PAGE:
Landlords will always want to protect their rental property, and one way of doing so is by obtaining a security deposit from the tenant at the beginning of the tenancy. Indiana defines a security deposit as any of the following:
- A required prepayment of rent other than the first full rental payment period.
- A sum required to be paid as rent in any rental period in excess of the average rent for the term.
- Any other amount of money or property returnable to tenant on condition of return of the premises in a condition as required by the rental agreement.
Unlike in other states, in Indiana a landlord may accept a lien on a motor vehicle owned by the tenant as a security deposit or to secure the payment of rent by the tenant. If a landlord accepts a lien on a motor vehicle as security under this section, the landlord must: (1) file or record the lien under IC 32-33; and (2) comply with the requirements of IC 32-31-3 concerning security deposits; in order to enforce the lien.
A security deposit can only be used for specific purposes related to the tenancy. The predominate use of the security deposit will be for any damages caused by the tenant beyond ordinary wear and tear. But the deposit can also be used to pay the landlord for any and all rent in arrearage; for rent due for early termination of the rental agreement; to pay for the last payment period (if in writing), and; to reimburse landlord for utility or sewer charges paid by landlord that are the obligation of the tenant and unpaid.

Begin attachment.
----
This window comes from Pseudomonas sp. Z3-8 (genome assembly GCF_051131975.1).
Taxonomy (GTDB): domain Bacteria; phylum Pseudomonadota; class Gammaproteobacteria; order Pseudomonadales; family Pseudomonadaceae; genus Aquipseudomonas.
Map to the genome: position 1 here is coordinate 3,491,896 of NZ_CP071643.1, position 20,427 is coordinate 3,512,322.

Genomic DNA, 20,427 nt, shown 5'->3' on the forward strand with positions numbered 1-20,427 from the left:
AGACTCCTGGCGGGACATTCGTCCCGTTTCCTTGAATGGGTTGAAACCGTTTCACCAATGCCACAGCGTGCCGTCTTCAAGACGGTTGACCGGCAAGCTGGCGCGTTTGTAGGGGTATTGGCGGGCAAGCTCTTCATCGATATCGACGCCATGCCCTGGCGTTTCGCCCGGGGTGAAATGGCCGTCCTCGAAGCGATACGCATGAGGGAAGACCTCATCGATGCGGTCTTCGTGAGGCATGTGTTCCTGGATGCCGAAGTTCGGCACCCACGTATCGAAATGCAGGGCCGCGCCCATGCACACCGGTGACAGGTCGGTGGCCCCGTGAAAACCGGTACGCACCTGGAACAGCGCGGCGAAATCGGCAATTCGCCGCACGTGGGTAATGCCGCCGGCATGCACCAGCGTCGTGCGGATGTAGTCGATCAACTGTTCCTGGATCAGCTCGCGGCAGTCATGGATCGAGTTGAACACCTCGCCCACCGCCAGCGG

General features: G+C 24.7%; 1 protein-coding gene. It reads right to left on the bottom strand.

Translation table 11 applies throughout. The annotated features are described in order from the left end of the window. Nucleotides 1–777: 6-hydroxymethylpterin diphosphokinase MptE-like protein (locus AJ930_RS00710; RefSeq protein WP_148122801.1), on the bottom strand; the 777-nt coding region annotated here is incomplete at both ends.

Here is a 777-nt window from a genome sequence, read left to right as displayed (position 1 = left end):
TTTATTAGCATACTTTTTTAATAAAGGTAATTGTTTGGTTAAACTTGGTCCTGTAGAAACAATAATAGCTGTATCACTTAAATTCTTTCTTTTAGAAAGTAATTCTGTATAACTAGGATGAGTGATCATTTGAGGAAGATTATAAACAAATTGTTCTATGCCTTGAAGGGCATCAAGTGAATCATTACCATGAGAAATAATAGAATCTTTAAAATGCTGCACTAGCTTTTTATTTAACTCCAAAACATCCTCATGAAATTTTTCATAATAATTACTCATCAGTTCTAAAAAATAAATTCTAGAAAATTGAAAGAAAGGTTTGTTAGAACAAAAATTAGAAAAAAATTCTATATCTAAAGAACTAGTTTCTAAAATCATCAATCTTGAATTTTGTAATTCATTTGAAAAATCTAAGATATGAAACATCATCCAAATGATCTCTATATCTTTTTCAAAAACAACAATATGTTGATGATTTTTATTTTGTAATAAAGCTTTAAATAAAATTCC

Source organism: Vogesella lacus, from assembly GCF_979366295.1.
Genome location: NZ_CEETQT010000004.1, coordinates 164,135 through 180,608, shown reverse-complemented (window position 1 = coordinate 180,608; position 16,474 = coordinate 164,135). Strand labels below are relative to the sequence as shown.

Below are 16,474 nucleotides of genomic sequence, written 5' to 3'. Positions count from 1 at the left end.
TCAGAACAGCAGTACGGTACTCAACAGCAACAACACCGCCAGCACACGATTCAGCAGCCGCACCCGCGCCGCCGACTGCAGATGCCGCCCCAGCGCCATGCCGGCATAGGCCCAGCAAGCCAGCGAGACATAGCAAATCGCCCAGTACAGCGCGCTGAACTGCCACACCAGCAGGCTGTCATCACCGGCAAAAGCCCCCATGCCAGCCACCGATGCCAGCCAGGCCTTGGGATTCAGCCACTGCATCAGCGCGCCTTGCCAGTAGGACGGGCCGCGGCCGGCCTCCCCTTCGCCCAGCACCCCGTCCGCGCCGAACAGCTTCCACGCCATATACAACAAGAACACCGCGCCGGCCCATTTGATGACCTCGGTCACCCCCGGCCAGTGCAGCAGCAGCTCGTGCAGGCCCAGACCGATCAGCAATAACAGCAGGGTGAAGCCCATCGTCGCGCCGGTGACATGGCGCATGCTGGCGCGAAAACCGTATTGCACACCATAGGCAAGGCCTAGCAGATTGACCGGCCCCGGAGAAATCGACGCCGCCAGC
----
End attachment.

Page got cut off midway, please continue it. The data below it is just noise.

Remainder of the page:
Return of Security Deposit
The landlord has 45 days after termination of occupancy to mail tenant an itemized list of damages. The itemized list must include the estimated repair costs for each damaged item, the amounts assessed, and reference the specific lease agreement. The landlord must also include a check or money order for the difference between the damages claimed and the amount of the security deposit held by the landlord.
It is important to note that the landlord is not liable until receiving a mailing address from the tenant where the notice and deposit can be sent. The landlord is liable if they fail to provide proper notice of damages to the tenant. In that case, the landlord must remit the full security deposit to the tenant. For wrongfully withholding a portion of the security deposit the landlord is liable for the amount withheld, plus attorneys fees and court costs.